SitNews - Stories in the News - Ketchikan, Alaska


Do your part to lower demand for oil
By Joy Barry


July 09, 2008

About two months ago I was feeling pretty dismal about the rising cost of oil. I lamented to my husband that soon he wouldn't be able to go to work anymore because he wouldn't have the gas money to get there! We would love to buy an all-electric car (a perfect option for Ketchikan where we can't drive very far anyway), but that is way out of our budget at the moment. We currently don't even have the funds to get a more fuel-efficient gasoline car. I was about to descend into despair when suddenly a bright light bulb appeared over my head. I recalled the energy crisis in the seventies when my dad traded in his motorcycle for a bicycle and began pedaling to work. He continued to use his bicycle as his main transportation for his entire career. I realized that there are other ways of getting around besides driving! After all, automobiles are a fairly recent invention when you consider the entire history of the world.

So I decided to quit driving. Why should I cut back on essentials like food and clothing so I can buy some non-essential oil? And I'm not doing it just for our family's budget, I am doing it for the greater good of the community. The cost of oil will never go down if the demand stays high. To lower the cost, we must lower the demand. I am doing my part to lower the demand.

I don't just stay in the house now, I still get around. Like many people in our community, I live in town and within walking distance of grocery shopping. When I go shopping, I put my baby in her carrier, the toddler in the stroller, and grab some of my canvas shopping bags as I head down to Safeway. I've started walking to church on Sundays (nine blocks away and uphill, but wow I am getting in shape). I also have a bike and a bike trailer that can hold both my children, so I pulled those out of the basement and started using them. I have also discovered the bus system here and I am impressed. You can get anywhere between Fawn Mountain Elementary (south of Rotary Beach) and Totem Bight out north. And a monthly bus pass is only $25 (the same cost as buying six gallons of gas). The new buses have wide aisles and low entries that can easily accomomdate a wheelchair, stroller, or the folding wheeled shopping basket I bought at Tongass (a great help for bringing home more groceries). The bus is also what we use for a daytime excursion to the beach.

Walking, biking, and busing take a little more time and planning to get where you need to go when you need to go there. Our society is accustomed to waiting until the last possible minute and zipping around wherever we need to go. We could all benefit from slowing down and taking a nice walk when we need to go somewhere, taking time to pick a daisy and taste some salmonberries along the way. So when you're out driving and you see me walking around hauling two children & some groceries, don't stop and offer me a ride (unless I am crying, maybe I'll need the help that day). I do have a car, but I am not using it because I am trying to change the world!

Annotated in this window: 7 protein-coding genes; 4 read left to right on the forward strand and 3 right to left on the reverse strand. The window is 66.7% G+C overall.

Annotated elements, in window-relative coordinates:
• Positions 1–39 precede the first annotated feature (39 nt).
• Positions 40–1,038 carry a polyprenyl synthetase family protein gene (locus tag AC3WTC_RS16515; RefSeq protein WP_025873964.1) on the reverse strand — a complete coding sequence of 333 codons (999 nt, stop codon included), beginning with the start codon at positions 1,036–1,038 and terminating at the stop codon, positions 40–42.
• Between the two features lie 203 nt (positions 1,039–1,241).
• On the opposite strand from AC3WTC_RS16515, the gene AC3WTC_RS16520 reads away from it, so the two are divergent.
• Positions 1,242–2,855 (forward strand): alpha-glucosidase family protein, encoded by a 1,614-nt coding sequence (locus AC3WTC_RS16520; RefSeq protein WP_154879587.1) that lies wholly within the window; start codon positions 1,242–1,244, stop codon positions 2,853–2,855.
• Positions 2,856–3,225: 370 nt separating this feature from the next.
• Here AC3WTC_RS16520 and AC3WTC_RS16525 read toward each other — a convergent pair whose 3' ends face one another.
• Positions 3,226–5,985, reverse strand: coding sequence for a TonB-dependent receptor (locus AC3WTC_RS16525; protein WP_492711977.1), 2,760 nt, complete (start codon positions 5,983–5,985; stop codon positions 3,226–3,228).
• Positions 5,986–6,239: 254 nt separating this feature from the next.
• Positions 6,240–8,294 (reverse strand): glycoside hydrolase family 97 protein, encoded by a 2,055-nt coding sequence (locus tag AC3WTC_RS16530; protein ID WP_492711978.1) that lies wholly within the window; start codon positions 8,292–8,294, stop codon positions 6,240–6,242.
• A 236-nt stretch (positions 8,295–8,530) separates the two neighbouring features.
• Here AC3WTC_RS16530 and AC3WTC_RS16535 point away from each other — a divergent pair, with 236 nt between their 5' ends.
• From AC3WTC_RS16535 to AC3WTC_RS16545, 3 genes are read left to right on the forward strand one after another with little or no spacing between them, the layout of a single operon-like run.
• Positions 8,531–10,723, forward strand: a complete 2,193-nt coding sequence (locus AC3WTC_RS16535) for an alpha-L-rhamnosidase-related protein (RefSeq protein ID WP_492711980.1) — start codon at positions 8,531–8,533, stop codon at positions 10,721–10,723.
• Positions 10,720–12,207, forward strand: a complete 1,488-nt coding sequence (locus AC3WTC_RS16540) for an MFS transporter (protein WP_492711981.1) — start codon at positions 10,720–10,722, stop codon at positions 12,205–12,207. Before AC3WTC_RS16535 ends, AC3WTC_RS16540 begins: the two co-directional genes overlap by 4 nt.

I know what you're thinking now, what about the rainy days? Well, we have this new invention called "rain gear" and we use it. You can get some really nice rain gear for the cost of filling up your gas tank a couple times.

Another thing that uses oil are the many oil furnaces in town. Our house has an old dinosaur of an oil furnace, but we have already installed a wood stove and are collecting enough wood to keep us warm this winter. Fuel for the wood stove grows everywhere on this island, we can even get it for free!

And finally, I am not forgetting that every time I buy something at the store, I am also paying for the oil used to ship it here. To avoid too many new purchases, we try to live a simple, renewable life and take advantage of the bounty of nature. We eat fish and game from the waters & forests here. We gather berries and fiddlehead ferns to eat when they are in season. I am growing tomatoes, lettuce, spinach, and herbs in planters on my front porch (every little bit helps!). I also visit the Plaza on Market Saturdays (first Saturday of the month) to buy locally-made crafts (like soap & wine vinegar). I also love shopping at thrift stores and garage sales (to buy stuff that is already on the island anyway). And I avoid almost all single-use throw-away disposable products like disposable diapers, paper towels, paper napkins, toilet paper, feminine hygiene products, paper plates, etc. We have reusable alternatives that can be washed (water for cleaning is abundant here!).

So what are YOU doing? I encourage you to take some action and do what you can to reduce your demand for oil. Don't sit back and wait for our nation's leaders to find a solution to the crisis. Make a change for yourself and do it today!

Joy Barry
Ketchikan, AK

About: "A Stay-at-home-mom trying to live the simple life."


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Stories In The News
Ketchikan, Alaska